As the New Year approaches, people who are worried about debt, housing and employment will get practical and emotional support from a new NHS helpline launched today by Phil Hope, Care Services Minister.
NHS Stressline callers will receive practical information and advice from trained health advisors. If they are suffering from stress, anxiety or depression, they will be directed to a wider package of financial and mental health support. The Stressline number is 0300 123 2000 and it is open daily from 8am-10pm.
The helpline, which has been successfully piloted, is linked to the Government’s flagship Talking Therapies programme and will be the focus of a new public awareness campaign in the New Year.
The facts show:
· Debt can be a cause and a consequence of mental health problems, such as stress, anxiety and depression, but often people do not know where to seek help;
· Nearly half the UK population worried about money and debt in 2009;
· A quarter of people with mental health problems experience debt, but a third of people these people do not seek help for financial difficulties; and
· Average household debt in the UK is £9,120 excluding mortgages.
Phil Hope, Care Services Minister, said,
“After the festive season many of us take a long hard look at our finances. Tightening our belts and getting out of debt always features high on the list of New Year’s resolutions. But debt can have a serious impact on a person's mental wellbeing, causing stress, depression and even suicidal thoughts.
“The NHS Stressline is there to help improve people’s mental and financial wellbeing. Whether it’s practical advice, emotional support or the first step in getting treatment for depression, it will give people real help to tackle their money worries.”
Jacqui Jedrzejewski, NHS Direct Mental Health Lead, said:
“We know the credit crunch hits people in many different ways, and job insecurity, redundancy, debt and money problems can all cause feelings of distress and helplessness.
“Throughout this pilot stage we’ve seen some very poignant examples of how the NHS Stressline has already helped people. Like the 49-year-old man who had just lost his job and felt unable to tell his wife, so continued to act as if he was going to work every day whilst secretly contemplating suicide. Or the 28-year-old woman who was stressed and anxious about her mounting debt due to a cut in her hours at work and felt she didn’t have anywhere to turn.
“In these cases, our trained health advisors listened and offered sympathetic, relevant support and advice that helped them both take control of their situation. Additionally, the lady was pointed to a service which could provide specific help with her finances and in the gentleman’s case, as with anyone feeling extremely distressed or suicidal, an NHS Direct nurse advisor was available for a further assessment.”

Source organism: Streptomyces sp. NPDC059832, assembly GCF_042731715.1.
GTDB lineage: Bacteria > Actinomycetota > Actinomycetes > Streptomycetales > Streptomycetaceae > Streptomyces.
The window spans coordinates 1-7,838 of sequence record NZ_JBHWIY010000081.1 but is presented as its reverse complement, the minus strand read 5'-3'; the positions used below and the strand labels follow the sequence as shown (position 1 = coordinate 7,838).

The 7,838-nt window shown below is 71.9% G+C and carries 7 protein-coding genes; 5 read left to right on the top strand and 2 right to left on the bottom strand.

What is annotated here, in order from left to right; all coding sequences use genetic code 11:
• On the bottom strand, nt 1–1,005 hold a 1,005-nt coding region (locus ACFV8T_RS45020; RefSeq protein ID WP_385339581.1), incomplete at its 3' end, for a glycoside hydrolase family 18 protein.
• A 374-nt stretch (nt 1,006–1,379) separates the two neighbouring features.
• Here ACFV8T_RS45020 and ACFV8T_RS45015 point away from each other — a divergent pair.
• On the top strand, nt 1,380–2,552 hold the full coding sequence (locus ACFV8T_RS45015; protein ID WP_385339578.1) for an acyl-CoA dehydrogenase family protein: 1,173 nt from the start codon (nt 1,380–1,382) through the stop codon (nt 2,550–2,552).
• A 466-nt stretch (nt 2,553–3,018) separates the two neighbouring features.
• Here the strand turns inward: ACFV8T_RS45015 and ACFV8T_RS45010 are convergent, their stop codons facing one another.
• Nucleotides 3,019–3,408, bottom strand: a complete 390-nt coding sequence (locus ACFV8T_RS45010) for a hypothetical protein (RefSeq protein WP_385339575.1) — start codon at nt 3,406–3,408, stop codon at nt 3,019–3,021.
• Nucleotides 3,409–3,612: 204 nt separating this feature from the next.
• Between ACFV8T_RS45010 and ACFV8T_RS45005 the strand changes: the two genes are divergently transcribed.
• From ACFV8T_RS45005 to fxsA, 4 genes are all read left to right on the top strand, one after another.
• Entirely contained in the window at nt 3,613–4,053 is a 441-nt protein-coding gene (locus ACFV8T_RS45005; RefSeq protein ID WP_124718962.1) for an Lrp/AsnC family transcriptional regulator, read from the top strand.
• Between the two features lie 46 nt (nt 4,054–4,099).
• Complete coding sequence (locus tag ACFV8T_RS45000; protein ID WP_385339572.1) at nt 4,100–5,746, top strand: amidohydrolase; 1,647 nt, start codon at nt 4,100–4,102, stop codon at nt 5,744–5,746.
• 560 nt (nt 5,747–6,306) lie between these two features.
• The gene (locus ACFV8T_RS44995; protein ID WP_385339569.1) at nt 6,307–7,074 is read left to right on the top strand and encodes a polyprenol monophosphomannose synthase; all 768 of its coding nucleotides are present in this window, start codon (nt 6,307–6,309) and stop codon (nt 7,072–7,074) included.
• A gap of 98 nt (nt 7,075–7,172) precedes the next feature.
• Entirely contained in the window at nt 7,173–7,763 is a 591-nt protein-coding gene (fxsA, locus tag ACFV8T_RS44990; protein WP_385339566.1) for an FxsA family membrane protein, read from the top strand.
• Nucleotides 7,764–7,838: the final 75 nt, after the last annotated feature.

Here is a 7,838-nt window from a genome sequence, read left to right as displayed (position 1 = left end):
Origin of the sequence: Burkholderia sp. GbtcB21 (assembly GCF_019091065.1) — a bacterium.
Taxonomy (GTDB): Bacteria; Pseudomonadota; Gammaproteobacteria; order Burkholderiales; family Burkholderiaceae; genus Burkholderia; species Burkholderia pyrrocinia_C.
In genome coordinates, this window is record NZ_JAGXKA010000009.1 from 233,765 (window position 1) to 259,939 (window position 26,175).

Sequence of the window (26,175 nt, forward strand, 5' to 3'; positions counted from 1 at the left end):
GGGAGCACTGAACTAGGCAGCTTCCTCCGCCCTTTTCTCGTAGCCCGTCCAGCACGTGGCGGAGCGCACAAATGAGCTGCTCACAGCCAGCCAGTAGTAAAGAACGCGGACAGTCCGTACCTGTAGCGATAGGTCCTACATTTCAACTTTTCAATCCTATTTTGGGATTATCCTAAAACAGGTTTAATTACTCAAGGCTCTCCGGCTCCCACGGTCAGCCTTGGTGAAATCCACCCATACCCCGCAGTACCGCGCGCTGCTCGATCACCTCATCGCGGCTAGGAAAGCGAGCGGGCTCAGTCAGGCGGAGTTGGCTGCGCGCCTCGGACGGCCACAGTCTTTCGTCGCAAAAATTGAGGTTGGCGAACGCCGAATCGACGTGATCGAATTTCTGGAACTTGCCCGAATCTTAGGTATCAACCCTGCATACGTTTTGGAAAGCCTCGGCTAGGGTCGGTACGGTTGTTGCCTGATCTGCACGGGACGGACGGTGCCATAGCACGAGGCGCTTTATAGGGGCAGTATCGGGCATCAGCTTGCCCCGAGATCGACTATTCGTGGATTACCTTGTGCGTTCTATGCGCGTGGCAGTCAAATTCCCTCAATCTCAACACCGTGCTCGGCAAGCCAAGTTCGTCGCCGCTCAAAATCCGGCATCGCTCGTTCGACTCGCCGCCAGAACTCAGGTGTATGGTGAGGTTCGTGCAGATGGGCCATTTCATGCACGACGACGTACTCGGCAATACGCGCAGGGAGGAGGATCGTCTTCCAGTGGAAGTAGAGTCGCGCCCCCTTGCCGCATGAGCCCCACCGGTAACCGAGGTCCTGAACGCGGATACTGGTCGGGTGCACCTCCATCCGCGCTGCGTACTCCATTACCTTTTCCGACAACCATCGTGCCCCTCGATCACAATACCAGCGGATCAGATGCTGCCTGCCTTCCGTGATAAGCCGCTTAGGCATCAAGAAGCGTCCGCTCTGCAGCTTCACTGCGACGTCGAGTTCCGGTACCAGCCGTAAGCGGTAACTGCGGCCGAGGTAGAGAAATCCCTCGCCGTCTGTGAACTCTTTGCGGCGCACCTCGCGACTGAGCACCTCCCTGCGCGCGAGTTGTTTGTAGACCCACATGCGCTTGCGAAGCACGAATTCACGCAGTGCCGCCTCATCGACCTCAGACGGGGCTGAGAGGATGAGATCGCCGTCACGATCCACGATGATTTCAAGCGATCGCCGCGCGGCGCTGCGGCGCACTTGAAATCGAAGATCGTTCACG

Mind's Chief Executive Paul Farmer said:
“Money worries and fears about job security have the potential to trigger mental health problems like depression and anxiety. When people are faced with piles of bills and deep emotional despair the future can seem bleak and it can be difficult to know where to turn for advice. We would encourage anyone experiencing these difficulties to contact the NHS Stressline for support and advice.”
Notes to editors
About the NHS Stressline
The NHS Stressline number is 0300 123 2000 and it is open daily from 8am-10pm.
The stressline has been in a trial period since July 2009 and has already helped 1,000 people to get help. Over 150 people have been advised to access health services and over 50 per cent of callers have been signposted to information services for debt management, employment or housing.
Mental health stats
- One in six people have a mental health condition.
- Mental Health costs the country £77 billion a year (£2,000 a second).
- 13 per cent of the NHS budget goes on mental health.
- Mental ill-health is the most common reason for claiming health-related benefits.
- The cost of lost employment because of ill mental health is approximately £26.1 billion.
- 8.65 million people in England have a mental health problem and this is set rise by over 1.2 million (14.2 per cent) by 2026 to 9.88 million.
- A Citizens Advice Bureau survey found that 62 per cent of clients reported stress, anxiety or depression in 2001. 48 per cent of these had not sought treatment from a GP because embarrassment (62 per cent), not knowing who to ask (45 per cent), or thinking that no one would be able to help (47 per cent).
Phone: For enquiries please contact the above department